The sense of taste is probably the most complicated of the five senses! If you think about the foods you like and dislike, you’ll probably find that there are many factors that influence your preference, for example, how it feels in your mouth, how it smells, or even how it looks!
In fact, smell and taste are the two most closely connected senses. Remember when we talked about how smell develops even before a baby is born? Well, the taste is also present before birth! Your baby’s taste buds will begin to form while they are still in the belly. At approximately 7 or 8 weeks of gestation, taste cells will first appear. Then, at 13-15 weeks, mature taste buds are recognizable! But can your baby actually taste different flavors at this point?
Well, since they start swallowing amniotic fluid at approximately 12 weeks, their fetal receptors are exposed to stimuli that are constantly changing. The amniotic fluid, apart from undergoing chemical changes during pregnancy, can catch some of the flavors of the food the mother eats. It has been found that newborn infants can recognize these different flavors!
What the mother eats won’t only influence their baby’s exposure to flavors in the womb, but after birth too! If your baby is breastfed, different flavors of the food you eat can be transmitted to breastmilk. As a newborn, your little one will have a natural preference for sweet tastes, that’s why they’ll love breastmilk and formula. Later on, at about four months, they’ll acquire a taste for salty foods, and much later for bitter foods.
Your baby’s taste sense will keep developing through the years, even throughout adulthood! While some preferences for sweet, salty, and bitter flavors change naturally with age (for example, kids like extremely sour tastes more than adults; but are more sensitive to bitter tastes), exposure to different foods has been found to influence greatly our liking or disliking of these flavors over the course of our life. In fact, research from 2009 found that exposing 21- to 24-month-old toddlers to pictures of different fruits and vegetables, influenced their willingness to taste those fruits and vegetables later on.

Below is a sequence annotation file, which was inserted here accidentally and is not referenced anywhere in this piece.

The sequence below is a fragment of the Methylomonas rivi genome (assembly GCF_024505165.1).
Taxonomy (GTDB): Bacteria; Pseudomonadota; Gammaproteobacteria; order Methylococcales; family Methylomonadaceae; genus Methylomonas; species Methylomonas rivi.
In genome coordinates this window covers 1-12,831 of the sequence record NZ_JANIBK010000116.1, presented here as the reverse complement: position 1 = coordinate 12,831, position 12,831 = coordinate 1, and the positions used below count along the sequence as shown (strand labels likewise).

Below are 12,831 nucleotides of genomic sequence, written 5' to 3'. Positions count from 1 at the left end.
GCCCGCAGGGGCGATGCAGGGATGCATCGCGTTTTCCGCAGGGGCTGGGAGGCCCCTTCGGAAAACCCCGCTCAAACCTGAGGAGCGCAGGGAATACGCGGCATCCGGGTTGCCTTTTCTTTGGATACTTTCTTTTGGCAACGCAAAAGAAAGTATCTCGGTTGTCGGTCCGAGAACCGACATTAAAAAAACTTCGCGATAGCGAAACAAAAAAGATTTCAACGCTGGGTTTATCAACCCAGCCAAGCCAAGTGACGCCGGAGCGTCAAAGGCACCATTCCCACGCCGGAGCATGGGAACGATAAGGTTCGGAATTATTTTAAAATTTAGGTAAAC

So, make sure you stimulate your little one’s sense of taste by exposing them to different foods and gradually introducing different flavors. Remember that sometimes you need to introduce the new food 10 to 15 times in order for your kid to develop a taste for it.
Check out this activity video to get some ideas!
- Bremner, A.J., Lewkowicz, D.J. & Spence, C. (2012). Multisensory Development. United Kingdom: Oxford University Press.
- Cowart, B. (1981). Development of taste perception in humans: Sensitivity and preference throughout the life span. Psychology Bulletin, 90, 43-73.
- Development of taste and food preferences in children
- The first few years: touch and smell